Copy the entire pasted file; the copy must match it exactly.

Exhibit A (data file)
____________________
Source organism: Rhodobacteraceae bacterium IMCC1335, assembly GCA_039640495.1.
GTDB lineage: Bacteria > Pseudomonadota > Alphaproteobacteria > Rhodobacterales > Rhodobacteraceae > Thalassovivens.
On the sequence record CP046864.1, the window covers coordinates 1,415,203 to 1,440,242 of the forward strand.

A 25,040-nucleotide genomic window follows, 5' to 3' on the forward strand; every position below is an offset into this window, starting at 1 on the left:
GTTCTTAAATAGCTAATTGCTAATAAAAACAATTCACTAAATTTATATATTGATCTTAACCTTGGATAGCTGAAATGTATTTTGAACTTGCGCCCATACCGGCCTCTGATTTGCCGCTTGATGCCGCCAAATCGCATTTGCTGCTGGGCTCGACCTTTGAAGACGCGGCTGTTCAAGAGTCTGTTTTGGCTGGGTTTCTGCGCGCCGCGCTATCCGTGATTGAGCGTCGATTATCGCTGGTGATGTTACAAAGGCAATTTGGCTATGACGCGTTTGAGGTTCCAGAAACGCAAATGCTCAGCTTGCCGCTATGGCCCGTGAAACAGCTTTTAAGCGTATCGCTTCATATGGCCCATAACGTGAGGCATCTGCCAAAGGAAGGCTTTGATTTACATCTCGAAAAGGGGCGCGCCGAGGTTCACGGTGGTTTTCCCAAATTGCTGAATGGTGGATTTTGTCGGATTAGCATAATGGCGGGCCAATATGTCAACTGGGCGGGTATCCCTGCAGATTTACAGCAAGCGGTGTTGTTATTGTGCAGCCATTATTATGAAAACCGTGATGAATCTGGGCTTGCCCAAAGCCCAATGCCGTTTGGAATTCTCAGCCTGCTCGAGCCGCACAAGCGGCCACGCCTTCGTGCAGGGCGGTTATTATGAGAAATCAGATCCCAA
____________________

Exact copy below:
Source organism: Rhodobacteraceae bacterium IMCC1335, assembly GCA_039640495.1.
GTDB lineage: Bacteria > Pseudomonadota > Alphaproteobacteria > Rhodobacterales > Rhodobacteraceae > Thalassovivens.
On the sequence record CP046864.1, the window covers coordinates 1,415,203 to 1,440,242 of the forward strand.

A 25,040-nucleotide genomic window follows, 5' to 3' on the forward strand; every position below is an offset into this window, starting at 1 on the left:
GTTCTTAAATAGCTAATTGCTAATAAAAACAATTCACTAAATTTATATATTGATCTTAACCTTGGATAGCTGAAATGTATTTTGAACTTGCGCCCATACCGGCCTCTGATTTGCCGCTTGATGCCGCCAAATCGCATTTGCTGCTGGGCTCGACCTTTGAAGACGCGGCTGTTCAAGAGTCTGTTTTGGCTGGGTTTCTGCGCGCCGCGCTATCCGTGATTGAGCGTCGATTATCGCTGGTGATGTTACAAAGGCAATTTGGCTATGACGCGTTTGAGGTTCCAGAAACGCAAATGCTCAGCTTGCCGCTATGGCCCGTGAAACAGCTTTTAAGCGTATCGCTTCATATGGCCCATAACGTGAGGCATCTGCCAAAGGAAGGCTTTGATTTACATCTCGAAAAGGGGCGCGCCGAGGTTCACGGTGGTTTTCCCAAATTGCTGAATGGTGGATTTTGTCGGATTAGCATAATGGCGGGCCAATATGTCAACTGGGCGGGTATCCCTGCAGATTTACAGCAAGCGGTGTTGTTATTGTGCAGCCATTATTATGAAAACCGTGATGAATCTGGGCTTGCCCAAAGCCCAATGCCGTTTGGAATTCTCAGCCTGCTCGAGCCGCACAAGCGGCCACGCCTTCGTGCAGGGCGGTTATTATGAGAAATCAGATCCCAA